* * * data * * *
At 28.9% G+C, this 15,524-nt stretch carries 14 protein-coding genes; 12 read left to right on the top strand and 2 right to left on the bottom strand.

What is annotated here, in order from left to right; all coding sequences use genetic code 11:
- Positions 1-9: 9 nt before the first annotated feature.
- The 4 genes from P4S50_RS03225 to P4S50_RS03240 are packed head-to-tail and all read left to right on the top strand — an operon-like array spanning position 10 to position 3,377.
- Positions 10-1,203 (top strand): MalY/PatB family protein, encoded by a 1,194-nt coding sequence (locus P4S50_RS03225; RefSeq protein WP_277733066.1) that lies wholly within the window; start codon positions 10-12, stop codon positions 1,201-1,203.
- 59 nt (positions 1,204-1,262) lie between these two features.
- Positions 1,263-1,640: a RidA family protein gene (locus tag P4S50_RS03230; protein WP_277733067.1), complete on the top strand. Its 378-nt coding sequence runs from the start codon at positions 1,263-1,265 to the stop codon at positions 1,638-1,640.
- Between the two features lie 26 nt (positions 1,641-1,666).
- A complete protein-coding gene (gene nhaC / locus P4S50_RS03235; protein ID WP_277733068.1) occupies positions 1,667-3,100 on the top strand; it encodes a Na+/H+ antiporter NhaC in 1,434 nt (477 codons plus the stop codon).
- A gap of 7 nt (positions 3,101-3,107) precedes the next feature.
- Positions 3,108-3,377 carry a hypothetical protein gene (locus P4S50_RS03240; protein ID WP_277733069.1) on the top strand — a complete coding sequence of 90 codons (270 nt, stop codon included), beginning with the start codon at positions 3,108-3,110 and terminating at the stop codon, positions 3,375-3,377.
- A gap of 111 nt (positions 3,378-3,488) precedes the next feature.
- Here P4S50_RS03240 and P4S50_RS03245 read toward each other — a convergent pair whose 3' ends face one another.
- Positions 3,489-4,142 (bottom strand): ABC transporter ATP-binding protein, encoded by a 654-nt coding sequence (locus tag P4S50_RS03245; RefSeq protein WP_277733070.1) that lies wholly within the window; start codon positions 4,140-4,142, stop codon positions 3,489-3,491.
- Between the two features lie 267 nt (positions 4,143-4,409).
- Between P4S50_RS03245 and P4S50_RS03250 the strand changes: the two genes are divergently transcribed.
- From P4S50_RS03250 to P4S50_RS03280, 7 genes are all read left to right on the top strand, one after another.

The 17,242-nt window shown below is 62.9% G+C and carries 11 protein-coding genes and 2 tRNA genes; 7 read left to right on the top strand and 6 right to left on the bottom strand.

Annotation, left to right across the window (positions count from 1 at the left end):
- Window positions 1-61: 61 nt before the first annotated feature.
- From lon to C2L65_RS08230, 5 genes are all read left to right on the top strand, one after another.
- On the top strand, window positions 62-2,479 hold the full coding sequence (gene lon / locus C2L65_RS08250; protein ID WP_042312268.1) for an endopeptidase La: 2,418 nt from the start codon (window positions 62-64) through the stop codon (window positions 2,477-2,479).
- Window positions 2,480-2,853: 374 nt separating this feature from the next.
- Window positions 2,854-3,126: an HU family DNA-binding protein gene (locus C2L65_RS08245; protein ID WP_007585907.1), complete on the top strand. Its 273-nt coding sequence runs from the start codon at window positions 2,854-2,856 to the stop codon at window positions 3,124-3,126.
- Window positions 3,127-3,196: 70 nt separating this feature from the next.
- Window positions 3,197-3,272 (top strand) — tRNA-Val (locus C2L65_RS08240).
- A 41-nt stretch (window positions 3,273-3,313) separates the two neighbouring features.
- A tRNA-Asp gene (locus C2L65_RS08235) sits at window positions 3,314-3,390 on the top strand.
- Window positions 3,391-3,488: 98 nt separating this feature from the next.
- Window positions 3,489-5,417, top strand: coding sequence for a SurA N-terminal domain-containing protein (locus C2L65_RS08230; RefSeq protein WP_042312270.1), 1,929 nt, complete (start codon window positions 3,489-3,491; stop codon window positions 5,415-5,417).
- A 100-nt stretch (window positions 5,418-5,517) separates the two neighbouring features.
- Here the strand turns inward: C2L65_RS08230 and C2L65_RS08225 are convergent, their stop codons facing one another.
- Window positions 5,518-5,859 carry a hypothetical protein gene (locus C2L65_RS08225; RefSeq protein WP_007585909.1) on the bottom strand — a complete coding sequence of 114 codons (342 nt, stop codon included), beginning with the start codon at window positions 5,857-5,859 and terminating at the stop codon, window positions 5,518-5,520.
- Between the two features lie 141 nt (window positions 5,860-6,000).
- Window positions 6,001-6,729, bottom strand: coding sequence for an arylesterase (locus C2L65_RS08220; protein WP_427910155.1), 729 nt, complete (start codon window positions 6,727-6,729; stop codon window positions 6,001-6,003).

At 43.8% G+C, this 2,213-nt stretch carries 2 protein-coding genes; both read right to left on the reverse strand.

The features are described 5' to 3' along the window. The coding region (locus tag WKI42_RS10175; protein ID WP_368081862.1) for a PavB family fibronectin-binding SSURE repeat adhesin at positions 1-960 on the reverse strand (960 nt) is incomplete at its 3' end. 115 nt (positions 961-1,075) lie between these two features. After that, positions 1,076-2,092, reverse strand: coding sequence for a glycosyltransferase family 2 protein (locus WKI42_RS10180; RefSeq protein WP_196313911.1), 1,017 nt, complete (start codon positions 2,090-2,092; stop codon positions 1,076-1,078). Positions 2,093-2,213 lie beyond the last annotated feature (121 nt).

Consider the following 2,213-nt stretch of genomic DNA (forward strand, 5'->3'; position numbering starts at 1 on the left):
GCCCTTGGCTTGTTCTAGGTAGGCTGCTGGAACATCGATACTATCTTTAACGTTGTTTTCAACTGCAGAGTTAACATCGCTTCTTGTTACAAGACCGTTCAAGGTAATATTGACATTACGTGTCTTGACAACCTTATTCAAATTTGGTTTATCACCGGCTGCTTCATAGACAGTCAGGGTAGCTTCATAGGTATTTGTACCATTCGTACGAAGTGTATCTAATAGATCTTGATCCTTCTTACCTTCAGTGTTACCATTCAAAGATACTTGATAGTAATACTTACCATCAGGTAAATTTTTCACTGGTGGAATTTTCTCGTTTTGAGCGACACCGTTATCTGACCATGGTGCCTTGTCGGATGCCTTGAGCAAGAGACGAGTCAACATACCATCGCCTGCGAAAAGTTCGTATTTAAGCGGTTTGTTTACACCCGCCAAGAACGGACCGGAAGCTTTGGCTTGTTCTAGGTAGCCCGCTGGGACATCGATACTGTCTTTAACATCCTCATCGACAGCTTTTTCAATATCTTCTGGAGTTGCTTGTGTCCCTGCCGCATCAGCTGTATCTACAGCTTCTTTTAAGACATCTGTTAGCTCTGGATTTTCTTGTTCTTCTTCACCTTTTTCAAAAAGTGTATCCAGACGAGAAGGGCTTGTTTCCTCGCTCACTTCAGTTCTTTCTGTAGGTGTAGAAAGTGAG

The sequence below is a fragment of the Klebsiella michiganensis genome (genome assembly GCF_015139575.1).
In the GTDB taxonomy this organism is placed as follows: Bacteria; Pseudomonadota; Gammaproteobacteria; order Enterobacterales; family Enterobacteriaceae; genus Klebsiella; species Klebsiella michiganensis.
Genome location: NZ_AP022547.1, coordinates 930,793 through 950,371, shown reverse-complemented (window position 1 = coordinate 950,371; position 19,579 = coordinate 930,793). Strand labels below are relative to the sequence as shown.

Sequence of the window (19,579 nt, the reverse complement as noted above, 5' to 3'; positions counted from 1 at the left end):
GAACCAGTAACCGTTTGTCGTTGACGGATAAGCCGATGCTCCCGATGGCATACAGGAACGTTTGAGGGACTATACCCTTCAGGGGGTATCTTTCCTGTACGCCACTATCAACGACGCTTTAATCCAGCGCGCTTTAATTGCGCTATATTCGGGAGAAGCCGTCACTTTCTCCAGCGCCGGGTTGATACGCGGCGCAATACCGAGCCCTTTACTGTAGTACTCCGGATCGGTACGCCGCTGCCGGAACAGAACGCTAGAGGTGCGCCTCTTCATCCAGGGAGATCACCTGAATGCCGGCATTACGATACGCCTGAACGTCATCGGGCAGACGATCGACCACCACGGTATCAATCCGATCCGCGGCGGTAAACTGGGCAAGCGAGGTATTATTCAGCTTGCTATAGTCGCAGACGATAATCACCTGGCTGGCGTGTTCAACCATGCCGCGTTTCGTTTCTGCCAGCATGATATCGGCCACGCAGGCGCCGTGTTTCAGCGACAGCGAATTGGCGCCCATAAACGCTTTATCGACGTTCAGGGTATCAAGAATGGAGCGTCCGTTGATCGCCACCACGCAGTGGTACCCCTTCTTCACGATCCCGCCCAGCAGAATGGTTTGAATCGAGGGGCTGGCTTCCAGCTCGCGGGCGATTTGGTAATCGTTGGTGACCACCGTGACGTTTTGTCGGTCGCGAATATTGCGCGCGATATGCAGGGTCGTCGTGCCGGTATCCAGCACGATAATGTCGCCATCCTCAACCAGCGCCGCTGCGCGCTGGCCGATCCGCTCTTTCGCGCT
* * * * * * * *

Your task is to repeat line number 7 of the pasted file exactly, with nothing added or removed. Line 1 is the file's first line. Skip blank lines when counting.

- Positions 1,263-1,640: a RidA family protein gene (locus tag P4S50_RS03230; protein WP_277733067.1), complete on the top strand. Its 378-nt coding sequence runs from the start codon at positions 1,263-1,265 to the stop codon at positions 1,638-1,640.